For this episode, we’re talking about how to handle debts in divorce. There are lots of different kinds of debts and most of us have at least some. The biggest debt most often is the mortgage on the house (which we’ve discussed in a previous episode). Today we are focused on credit cards, IRS debt, car loans, student loans, medical debt, and loans from family members. There are some basic guidelines that apply to all these debts and there are nuances to each of them.
Normally the rule of thumb is that whoever’s name is on the debt is the person responsible for it and these debts, if they are small, can be divided up between the couple. But what happens when there is a larger debt that a couple has decided to pay off together even though only one name is on it? How does the lender relate to this negotiation between the couple?
Lisa: This is important. If a judge requires one party to pay off a debt that they are either unable to unwilling to pay, that can set both parties up for failure. Each debt needs to be looked at individually to make sure the parties are divorcing each other and their joint debts too.
If your marital agreement states that one a husband must pay off his wife’s credit card debt, for example, but he doesn’t, the creditor won’t come after the husband but the wife whose name is on the debt. She is able to seek legal recourse but if this is after the divorce has been finalized, it’s a burden (mental and financial) to return to court. To save the headache, try to get this handled before the divorce is finalized and have the debt transferred to be under the name of the person who is legally obligated to pay it.
What are the risks in a situation where, for example, a couple has a joint car loan but one spouse is taking the car and the other one is left with having to pay off their share of the loan?
If you are worried that the other party can’t or won’t pay, take whatever cash assets you can from the other spouse to help pay it off.
Make sure you are notified whenever the payments are made (and not made)
Liability – the spouse who is no longer driving the car (but still owns it in part) could be liable if something happens to the car.
The best case scenario is to take the other spouse off the loan and off the liability so you can be in complete control as the person who, in practice, owns the car.
Medical Debt – in this situation, the debt itself will be in the patient’s name (one spouse, not both). However, if the medical debt was incurred during the marriage, it is normally considered marital debt. But because it’s always in one person’s name, it’s easier to handle medical debts than some other types (car loans and mortgages, for example). And during the financial split, medical debt can be divvied between the parties to make it more equal.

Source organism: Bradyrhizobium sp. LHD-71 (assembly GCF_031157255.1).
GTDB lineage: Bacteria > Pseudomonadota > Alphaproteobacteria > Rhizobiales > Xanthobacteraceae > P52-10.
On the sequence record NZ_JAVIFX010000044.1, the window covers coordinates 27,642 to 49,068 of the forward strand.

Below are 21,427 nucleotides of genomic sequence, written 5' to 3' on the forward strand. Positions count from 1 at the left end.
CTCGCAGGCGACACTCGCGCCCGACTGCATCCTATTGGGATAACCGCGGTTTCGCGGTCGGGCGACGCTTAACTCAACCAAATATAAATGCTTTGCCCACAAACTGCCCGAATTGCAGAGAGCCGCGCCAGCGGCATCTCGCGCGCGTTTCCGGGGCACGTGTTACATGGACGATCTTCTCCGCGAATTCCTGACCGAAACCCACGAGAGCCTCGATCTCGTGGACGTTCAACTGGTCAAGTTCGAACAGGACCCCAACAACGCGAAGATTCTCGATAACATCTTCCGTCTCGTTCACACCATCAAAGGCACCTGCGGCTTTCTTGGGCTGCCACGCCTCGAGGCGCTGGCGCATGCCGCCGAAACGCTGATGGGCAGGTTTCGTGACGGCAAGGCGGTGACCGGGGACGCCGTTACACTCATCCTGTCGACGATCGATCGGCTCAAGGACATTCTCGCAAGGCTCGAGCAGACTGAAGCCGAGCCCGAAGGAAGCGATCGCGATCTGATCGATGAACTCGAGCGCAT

What happens when the medical debt is in the name of the child? Then you back to a situation as previously mentioned where the couple needs to negotiate how they will pay off the debt between themselves. Medical debts tend to be more flexible than other lenders and will be more generous with a payment plan.
Student Loan Debt – This is another example of something that will be in individual names. Here, Lisa is discussing student loan debts held by the couple and not their children.
Was the student loan amassed during the marriage or before?
If the loan was for a post-graduate study program, did the loan go toward tuition or toward living expenses? If the answer is living expenses, you can argue that this is a marital debt that needs to be divided. If the answer is tuition, the debt belongs to the student only.
IRS/Tax Debt – Filing a joint return means a joint debt. These need to be handled on a case-by-case basis.
Be proactive in your marriage about your finances and get involved as soon as you can.
Just because you didn’t understand your finances during your marriage doesn’t mean that has to continue into divorce and your post-divorce life.
DivorceTown USA – A website dedicated to providing resources and professionals to help people going through divorce. Divorce has many layers and there isn’t one professional who can help with everything or answer all the questions.
Lisa C. Decker wants to live in a world where conflicts are handled with respect and dignity as divorcing couples work together to consciously create their new realities. She is a nationally recognized expert in the financial matters of divorce as a CDFA and RCS-D (Real Estate Collaboration Specialist in Divorce). She is the author of How to Divorce Your Spouse, Not Your Money. Her online community, DivorceTownUSA®, aims to deliver help and hope for those impacted by divorce and the professionals who serve them through a variety of signature events including Divorce Help and Hope™ seminars, workshops, and retreats. Lisa is also proud to partner with the Amicable Divorce Network to be able to offer divorcing couples more ways to divorce without breaking the bank or destroying their family.
Mandy Walker is a divorce mediator and Certified Divorce Financial Analyst® based in Boulder, Colorado. She works with individuals and couples helping them to end their relationships with dignity and respect, creating an understanding of the process and their options so they can feel confident in the decisions they’re making.